AEG Presents

Trevor Hall with The California Honeydrops and Bay Ledges AT RED ROCKS

All Ages
Sunday, April 30
Doors: 5:30pm | Show: 6:30pm
Raised on an island in South Carolina, singer/songwriter Trevor Hall realized at a young age that music was more than just a passion - it was, rather, his life’s art. At sixteen, he recorded his first album, soon after which he left South Carolina for Idyllwild Arts Academy in California where he studied classical guitar and was introduced to the practices of yoga and meditation, which would greatly influence his life and his music. Hall’s music, a blend of roots and folk music, is imbued with a deep love of Eastern Mysticism. This powerful symbiosis fostered a deep connectivity with his growing fan base and Trevor quickly matured into a leader of the burgeoning conscious musical community. Along with numerous pilgrimages to India, he has also completed a series of sold-out tours and collaborations with artists such as Steel Pulse, Ziggy Marley, Jimmy Cliff, Michael Franti, Xavier Rudd, John Butler Trio, Matisyahu and Nahko & Medicine for the People. THE FRUITFUL DARKNESS was Trevor’s first independent release — supported by his fans known as THE VILLAGERS — became the #1 Music campaign of its kind in 2017 — after a decade plus recording for established labels such as Geffen and Vanguard. Besides the change in infrastructure, the album itself explores completely new sonic terrain and was released unconventionally, in 3-5 song installments on specific lunar dates. THE FRUITFUL DARKNESS Full Length Album officially released on June 1st, 2018 and premiered at #4 on the iTunes Alternative Charts. His previous full-length album releases, Chapter of the Forest (2014) and KALA (2015), debuted at #3 and #2 on the iTunes singer/songwriter chart respectively and were supported by extensive tours around the US and Australia. Beyond his intention to spread love and healing through music, Hall also collects donations to support children’s education in India and has continuously donated to charities and relief funds.
The California Honeydrops celebrate their 10th year together with the release of their 7th studio album and first ever double album, “Call It Home: Vol. 1 & 2” and continue to perform worldwide. Led by dynamic vocalist and multi-instrumentalist Lech Wierzynski, and drawing on diverse musical influences from Bay Area R&B, funk, Southern soul, Delta blues, and New Orleans second-line, the Honeydrops bring vibrant energy and infectious dance-party vibes to their shows. In 2016 & 2017 the Honeydrops were honored to support Bonnie Raitt on her North America release tour—and in the past have been privileged to support the likes of B.B. King, Allen Toussaint, Buddy Guy, and Dr. John. Whether in those high-profile performances or in more intimate venues where the band itself can leave the stage and get down on the dance floor, the California Honeydrops’ shared vision and purpose remain: to make the audience dance and sing.The Honeydrops have come a long way since guitarist and trumpeter Lech Wierzynkski and drummer Ben Malament started busking in an Oakland subway station, but the band has stayed true to that organic, street-level feel. Listening to Lech sing, it can be a surprise that he was born in Warsaw, Poland, and raised by Polish political refugees. He learned his vocal stylings from contraband American recordings of Sam Cooke, Ray Charles, and Louis Armstrong, and later at Oberlin College and on the club circuit in Oakland, California. With the additions of Johnny Bones on tenor sax and clarinet, Lorenzo Loera on keyboards, and Beau Bradbury on bass, they’ve built a powerful full-band sound to support Wierzynski’s vocals. More like parties than traditional concerts, their shows feature extensive off-stage jamming and crowd interaction. “The whole point is to erase the boundaries between the crowd and us,” Wierzynski says. “We don’t make setlists. We want requests. We want crowd involvement, to make people become a part of the whole thing by dancing along, singing, picking the songs and generally coming out of their shells.”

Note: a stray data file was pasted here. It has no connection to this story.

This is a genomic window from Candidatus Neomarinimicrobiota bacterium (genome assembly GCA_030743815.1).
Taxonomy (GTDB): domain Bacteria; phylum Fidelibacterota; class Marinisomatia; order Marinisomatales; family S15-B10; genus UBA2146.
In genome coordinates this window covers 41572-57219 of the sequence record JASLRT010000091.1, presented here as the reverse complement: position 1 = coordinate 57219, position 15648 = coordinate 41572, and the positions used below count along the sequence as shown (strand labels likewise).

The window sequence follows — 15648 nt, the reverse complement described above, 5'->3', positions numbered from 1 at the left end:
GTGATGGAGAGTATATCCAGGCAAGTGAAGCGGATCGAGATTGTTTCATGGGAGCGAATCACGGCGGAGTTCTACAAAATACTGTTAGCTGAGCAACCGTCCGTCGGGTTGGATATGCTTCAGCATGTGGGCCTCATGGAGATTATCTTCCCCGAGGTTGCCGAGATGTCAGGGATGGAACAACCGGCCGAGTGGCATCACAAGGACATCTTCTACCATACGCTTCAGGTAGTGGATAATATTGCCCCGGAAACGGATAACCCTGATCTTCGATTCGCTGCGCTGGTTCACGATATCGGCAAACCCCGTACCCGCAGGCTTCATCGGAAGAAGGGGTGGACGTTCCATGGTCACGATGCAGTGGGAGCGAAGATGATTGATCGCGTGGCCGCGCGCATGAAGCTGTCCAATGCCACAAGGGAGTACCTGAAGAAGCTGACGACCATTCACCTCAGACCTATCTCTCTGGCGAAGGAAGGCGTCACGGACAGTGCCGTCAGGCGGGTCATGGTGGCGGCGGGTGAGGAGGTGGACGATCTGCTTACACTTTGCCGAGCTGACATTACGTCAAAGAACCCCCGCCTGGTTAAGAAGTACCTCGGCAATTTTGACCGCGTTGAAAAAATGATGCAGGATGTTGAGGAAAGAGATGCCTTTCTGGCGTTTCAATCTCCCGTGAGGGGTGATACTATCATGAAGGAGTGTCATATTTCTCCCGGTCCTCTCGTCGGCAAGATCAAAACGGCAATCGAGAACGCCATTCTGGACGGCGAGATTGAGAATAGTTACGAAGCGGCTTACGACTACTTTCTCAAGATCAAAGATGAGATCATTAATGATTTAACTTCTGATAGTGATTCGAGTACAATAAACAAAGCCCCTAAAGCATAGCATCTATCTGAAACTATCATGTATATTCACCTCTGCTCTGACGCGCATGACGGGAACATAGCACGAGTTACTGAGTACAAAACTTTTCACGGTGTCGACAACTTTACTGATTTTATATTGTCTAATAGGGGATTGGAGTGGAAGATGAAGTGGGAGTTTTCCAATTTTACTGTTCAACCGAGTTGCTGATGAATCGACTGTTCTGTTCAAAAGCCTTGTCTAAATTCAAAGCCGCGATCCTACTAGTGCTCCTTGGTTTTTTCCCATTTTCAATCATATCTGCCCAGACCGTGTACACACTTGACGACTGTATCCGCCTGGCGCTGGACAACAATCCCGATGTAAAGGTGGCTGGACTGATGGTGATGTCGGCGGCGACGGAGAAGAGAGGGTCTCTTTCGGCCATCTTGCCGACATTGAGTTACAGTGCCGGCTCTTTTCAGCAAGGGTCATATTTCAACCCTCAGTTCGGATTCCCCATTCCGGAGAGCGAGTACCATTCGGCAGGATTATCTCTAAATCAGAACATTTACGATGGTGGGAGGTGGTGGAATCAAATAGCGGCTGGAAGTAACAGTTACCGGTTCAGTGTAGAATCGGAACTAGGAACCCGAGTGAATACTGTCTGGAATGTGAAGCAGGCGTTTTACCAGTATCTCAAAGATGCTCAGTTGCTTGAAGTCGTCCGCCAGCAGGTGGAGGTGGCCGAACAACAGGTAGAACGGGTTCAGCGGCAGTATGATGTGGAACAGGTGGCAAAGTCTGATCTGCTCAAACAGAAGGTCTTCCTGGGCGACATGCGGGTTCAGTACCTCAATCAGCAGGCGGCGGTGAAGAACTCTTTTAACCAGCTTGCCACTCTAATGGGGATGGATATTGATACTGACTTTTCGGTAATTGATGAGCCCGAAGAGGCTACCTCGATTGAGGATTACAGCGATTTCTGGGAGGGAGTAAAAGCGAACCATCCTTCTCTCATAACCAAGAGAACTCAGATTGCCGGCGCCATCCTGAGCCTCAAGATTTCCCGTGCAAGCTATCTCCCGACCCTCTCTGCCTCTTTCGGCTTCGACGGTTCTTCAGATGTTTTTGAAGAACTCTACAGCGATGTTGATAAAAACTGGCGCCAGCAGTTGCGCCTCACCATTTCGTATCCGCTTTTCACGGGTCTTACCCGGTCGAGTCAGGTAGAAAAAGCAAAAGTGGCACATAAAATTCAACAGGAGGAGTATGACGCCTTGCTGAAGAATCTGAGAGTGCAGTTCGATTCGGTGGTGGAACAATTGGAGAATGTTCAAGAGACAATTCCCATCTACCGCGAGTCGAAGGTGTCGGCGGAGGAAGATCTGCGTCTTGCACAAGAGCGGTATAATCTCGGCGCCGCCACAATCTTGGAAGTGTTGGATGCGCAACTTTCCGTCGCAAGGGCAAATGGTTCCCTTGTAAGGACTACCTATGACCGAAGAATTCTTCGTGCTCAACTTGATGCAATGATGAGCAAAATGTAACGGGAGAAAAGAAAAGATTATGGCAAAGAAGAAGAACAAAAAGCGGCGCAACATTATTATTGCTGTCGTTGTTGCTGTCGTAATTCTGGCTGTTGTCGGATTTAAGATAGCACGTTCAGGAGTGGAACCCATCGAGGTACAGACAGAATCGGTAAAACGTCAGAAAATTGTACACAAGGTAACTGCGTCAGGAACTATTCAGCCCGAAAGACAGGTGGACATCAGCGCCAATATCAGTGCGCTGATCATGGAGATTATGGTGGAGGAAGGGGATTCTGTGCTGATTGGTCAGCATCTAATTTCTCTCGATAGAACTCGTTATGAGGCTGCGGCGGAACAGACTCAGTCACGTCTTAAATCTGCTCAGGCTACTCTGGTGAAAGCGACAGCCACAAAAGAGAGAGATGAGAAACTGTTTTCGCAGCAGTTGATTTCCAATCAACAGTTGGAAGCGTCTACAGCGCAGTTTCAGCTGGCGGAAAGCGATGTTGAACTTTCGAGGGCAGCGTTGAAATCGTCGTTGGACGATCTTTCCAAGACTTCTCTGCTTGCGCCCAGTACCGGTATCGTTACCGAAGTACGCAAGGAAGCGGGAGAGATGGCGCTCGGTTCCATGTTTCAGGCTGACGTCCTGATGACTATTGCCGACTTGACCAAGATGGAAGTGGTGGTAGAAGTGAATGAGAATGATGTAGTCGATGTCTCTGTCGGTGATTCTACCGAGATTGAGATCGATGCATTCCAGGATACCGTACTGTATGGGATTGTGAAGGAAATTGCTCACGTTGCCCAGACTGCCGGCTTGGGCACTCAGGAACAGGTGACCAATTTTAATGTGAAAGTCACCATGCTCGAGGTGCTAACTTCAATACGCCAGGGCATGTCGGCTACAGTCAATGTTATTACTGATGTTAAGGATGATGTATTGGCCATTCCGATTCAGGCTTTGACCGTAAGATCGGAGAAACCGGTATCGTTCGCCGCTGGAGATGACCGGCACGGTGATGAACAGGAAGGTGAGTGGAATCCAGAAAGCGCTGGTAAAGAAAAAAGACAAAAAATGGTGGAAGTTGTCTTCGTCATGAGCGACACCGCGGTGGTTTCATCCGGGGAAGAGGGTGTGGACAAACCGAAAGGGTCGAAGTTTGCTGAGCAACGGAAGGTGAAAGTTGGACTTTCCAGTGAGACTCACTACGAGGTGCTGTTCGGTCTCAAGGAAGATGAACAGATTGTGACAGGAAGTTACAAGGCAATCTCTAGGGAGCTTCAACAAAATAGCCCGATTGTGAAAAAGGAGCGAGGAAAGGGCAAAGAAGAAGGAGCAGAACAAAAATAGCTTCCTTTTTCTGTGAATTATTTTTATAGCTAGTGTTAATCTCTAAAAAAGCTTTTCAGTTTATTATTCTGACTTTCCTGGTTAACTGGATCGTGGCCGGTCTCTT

The breakthrough single from Bay Ledges, "Safe" came to life in a moment of major creative upheaval. After spending few years in New York City, musician Zach Hurd took off for L.A., got a job at a restaurant in Venice, and put his music career on the backburner. While crashing at his sister Georgia's place, he soon began writing and recording on his own as a way to reconnect with the pure joy he'd found in making music as a kid."I'd come home from work and record these songs and not really even think about releasing them, since they were so different from the heavier, more acoustic stuff I'd done before," says Hurd. "It was just something to do for fun and to explore, without ever laboring over anything. The only goal was to get out of my own way and make songs that felt good to me."Sunny yet soulful, warmly textured and sweetly melodic, "Safe" was sparked by the newfound sense of possibility that Hurd discovered in moving to L.A. "It's a love song, but there's a bigger theme of meeting people who seem in touch with the magic of creating, especially the idea of creating just to create," Hurd points out. With its heart-on-sleeve sensibility, "Safe" reveals the delicate contrast at the heart of Bay Ledges, embodying both a carefree spirit and powerful depth.In November 2016, at the urging of his sisters and friends, Hurd released "Safe" online but made no effort to promote it. Within weeks, the track landed on Spotify's Fresh Finds playlist, then shot up the Global Viral chart. "At the time I was in Williamsburg, Virginia, helping to clear out my grandparents' old house," recalls Hurd, who's originally from Bath, Maine. "Every day I'd wake up to something new. It was so surreal -- like, 'This unbelievable thing is happening, and I'm in Colonial Williamsburg and there's no one to celebrate with.'" With "Safe" drawing attention from a host of record labels, Hurd soon signed with S- Curve Records and has been preparing for the release of Bay Ledges' debut EP.Borrowing the name Bay Ledges from a plot of land his grandparents owned in the Maine woods, Hurd grew up on the Paul Simon and Beach Boys and Aretha Franklin records his parents spun at home. But while he started playing guitar in middle school and writing songs in his early teens, he mostly kept his music to himself. "I was terrified to sing in front of anyone, so I was always secretive about it," says Hurd. It wasn't until his senior year of college that he began sharing his songs with the world. "One night we were all hanging out in the dorm and one of my friends asked me to play something," says Hurd. "He was like, 'Zach, we all hear you playing in your room all the time -- just play us a song.' I remember pulling the hood of my sweatshirt down over my eyes and being so embarrassed, and then when I was done they all burst out laughing, like, 'Dude, that was amazing!' It was just a side of me they'd never seen before."After that night, Hurd began playing open-mic nights in Providence and -- once he'd graduated -- touring the country in a singer/songwriter duo. Eventually settling in New York, he then dedicated himself to developing his career as a solo artist, a venture that included winning the International Independent Music Awards' Best Pop EP prize for 2013's She Never Sleeps.Now at work on the EP from Bay Ledges, Hurd has made a point of sticking to the uncalculated approach he brought to the making of "Safe." "I used to get so focused on trying to express things in a poetic way, I'd end up not really saying anything at all," he says. "This is the first time I've been able to stop myself from self-editing in my attempt to please others." With Bay Ledges evolving from a passion project to a fully realized musical outfit (also featuring vocals from sister Georgia), that lack of self-editing has served a higher purpose for Hurd. "It's easy to get caught up in trying to come off a certain way," he says. "Making this music lets me connect with myself. Throughout the creative process, I have to check in and make sure I'm not giving in to any pressure, and just go with the songs that are coming out of me, because those are the most honest. It's difficult sometimes, but it's also so freeing and so much more fun that way."